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03 January 2014

Blackout weekend to give persecuted Church a voice

Blackout weekend to give persecuted Church a voice

Blackout 2014

By Jacqueline Laing

Right now an average of 200 million Christians are being persecuted, even martyred, for their faith. That's why international charity Open Doors is organising a 21st century sponsored fast from our favourite technology.

Blackout, a 48hr campaign, seeks to highlight and provide insight into the world of the persecuted and encourage people to pray and act.

Blackout, 28 to 30 March 2014 is a call to use our freedom productively by switching off from all that is freely available, particularly social media and the internet. It is a call to lend a voice to the voiceless.

Spearheading the campaign, Emma Worrall, Open Doors UK youth and student team leader, sees the weekend as an "opportunity for us to turn down the volume for a couple of days to limit our lifestyles - and to stand with the silent heroes in the persecuted Church.

"The Church was never meant to be quiet. Yet in places around the world, followers of Jesus are being hushed up, beaten, tortured, abused. They are being silenced".

Blackout 2014 will kick into action from 5 January with a national tour of events in order to raise awareness and recruit participants in the run up to the Blackout weekend.

Although youth led, Blackout is open to any individual or church who wishes to make a 'massive noise' by being offensively silent. Recent estimates suggest that there are, on average, 100 Christians killed for their faith each month in more than 50 countries - sometimes for reasons other than the proclamation of Jesus.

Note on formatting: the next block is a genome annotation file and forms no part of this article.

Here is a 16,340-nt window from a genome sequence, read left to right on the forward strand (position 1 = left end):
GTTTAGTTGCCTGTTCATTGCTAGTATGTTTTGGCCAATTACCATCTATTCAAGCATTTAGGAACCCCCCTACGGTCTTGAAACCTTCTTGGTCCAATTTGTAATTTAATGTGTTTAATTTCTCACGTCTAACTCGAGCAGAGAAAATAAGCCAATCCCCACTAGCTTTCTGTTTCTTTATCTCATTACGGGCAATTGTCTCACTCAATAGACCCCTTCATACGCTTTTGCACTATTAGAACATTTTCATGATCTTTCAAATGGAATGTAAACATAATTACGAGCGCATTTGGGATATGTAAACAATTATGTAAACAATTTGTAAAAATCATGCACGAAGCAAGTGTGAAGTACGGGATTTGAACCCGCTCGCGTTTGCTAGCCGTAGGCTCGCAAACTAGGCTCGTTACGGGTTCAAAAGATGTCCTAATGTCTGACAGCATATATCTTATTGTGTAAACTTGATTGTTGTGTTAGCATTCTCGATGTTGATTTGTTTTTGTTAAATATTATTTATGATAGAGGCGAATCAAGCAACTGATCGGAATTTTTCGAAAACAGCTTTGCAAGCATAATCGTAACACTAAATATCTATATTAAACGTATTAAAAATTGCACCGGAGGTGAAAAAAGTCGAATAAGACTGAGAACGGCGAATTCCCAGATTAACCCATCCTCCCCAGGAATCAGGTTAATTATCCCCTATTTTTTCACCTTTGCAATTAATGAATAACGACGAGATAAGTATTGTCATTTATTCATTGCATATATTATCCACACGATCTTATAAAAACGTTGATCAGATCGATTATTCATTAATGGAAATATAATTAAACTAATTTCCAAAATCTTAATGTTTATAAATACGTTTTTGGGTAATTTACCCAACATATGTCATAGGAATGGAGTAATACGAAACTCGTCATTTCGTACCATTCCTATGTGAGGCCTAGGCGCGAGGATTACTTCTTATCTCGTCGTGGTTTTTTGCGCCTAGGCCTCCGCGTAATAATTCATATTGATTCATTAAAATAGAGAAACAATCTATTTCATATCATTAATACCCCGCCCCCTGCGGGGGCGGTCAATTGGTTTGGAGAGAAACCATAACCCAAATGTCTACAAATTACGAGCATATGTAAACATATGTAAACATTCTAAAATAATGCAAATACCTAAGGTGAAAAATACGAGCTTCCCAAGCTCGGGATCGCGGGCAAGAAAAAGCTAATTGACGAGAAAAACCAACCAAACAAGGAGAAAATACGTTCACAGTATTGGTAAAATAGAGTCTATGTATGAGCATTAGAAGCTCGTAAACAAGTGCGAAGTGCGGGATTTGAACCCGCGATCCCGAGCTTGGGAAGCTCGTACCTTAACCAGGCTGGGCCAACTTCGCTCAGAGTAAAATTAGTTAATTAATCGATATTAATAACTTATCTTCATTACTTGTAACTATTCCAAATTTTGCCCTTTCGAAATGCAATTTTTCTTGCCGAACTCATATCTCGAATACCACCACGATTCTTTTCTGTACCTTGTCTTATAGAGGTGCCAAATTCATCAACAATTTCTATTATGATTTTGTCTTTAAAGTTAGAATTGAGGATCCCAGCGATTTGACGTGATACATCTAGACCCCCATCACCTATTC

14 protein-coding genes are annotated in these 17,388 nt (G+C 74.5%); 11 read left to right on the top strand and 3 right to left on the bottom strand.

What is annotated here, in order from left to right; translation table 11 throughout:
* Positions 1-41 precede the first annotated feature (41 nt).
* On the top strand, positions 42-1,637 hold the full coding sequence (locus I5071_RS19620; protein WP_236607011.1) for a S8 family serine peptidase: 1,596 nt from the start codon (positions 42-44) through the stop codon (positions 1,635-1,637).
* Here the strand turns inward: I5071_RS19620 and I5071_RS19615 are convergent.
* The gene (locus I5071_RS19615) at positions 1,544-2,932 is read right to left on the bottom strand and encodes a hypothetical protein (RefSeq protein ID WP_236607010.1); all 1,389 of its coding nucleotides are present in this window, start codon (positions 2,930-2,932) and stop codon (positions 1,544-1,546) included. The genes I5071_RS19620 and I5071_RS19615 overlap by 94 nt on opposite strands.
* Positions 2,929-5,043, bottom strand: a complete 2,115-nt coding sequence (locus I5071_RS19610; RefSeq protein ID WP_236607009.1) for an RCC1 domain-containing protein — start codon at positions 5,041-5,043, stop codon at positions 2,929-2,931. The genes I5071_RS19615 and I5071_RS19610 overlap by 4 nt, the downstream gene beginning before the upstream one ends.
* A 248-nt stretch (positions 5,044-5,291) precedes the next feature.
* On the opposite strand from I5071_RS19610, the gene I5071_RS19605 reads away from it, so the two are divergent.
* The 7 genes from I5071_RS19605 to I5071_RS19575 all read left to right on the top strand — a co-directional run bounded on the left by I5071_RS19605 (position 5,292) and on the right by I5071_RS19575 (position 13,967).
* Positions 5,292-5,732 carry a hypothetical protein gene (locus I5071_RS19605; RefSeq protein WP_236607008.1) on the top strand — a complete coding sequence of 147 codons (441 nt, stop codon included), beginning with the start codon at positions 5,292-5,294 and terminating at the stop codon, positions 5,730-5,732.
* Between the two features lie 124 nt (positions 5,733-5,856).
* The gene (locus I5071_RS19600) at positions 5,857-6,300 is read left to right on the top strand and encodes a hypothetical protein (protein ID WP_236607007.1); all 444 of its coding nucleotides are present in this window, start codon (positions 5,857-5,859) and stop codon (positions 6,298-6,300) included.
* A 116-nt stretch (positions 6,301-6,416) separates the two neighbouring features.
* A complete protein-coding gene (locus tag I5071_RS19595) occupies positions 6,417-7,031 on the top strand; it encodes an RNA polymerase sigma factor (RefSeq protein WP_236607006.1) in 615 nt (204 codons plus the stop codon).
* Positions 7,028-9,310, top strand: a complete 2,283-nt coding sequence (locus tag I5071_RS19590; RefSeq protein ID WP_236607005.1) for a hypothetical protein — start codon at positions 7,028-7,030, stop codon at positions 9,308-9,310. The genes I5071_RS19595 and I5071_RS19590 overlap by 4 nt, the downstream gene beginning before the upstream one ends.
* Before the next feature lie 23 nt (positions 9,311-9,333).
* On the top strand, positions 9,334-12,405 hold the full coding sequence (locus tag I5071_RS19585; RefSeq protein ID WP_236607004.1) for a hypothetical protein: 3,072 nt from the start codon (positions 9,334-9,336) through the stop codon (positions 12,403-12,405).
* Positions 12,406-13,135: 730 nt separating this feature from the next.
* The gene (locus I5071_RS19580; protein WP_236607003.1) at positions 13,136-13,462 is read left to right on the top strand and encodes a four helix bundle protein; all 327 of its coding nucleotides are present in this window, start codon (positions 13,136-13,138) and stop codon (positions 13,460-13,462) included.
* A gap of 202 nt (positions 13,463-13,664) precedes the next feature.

Often persecution arises because of Christian ideas around ethical trade, racial assumptions and religious difference. However many cases centre on the supposed affinity Christianity has towards Western libertarian ideas, political and social values.

North Korea is a prime example and one of the most prolific offenders. It is number 1 on the Open Doors world watch list of countries where the persecution of Christians is most severe. It is thought that around 60,000 Christians suffer daily in prison camps for rebelling against Korean ideology.

In other countries, like Afghanistan, Christians cannot meet in public and in honeymoon destination the Maldives, all citizens must subscribe to Islam otherwise forfeit the right to citizenship, a vote or public office.

CEO of Open Doors Eddie Lyle, talks of an opportunity to "strengthen and serve the Church in places where following Jesus comes at a real cost..Those who take part will be inspired and challenged by the stories of relentless passion for Jesus, and join the ranks of give-it-all followers of Jesus."

To ensure that the silenced are heard, use your freedom and join the big Blackout. Visit Blackout 2014 for info, stories and resources.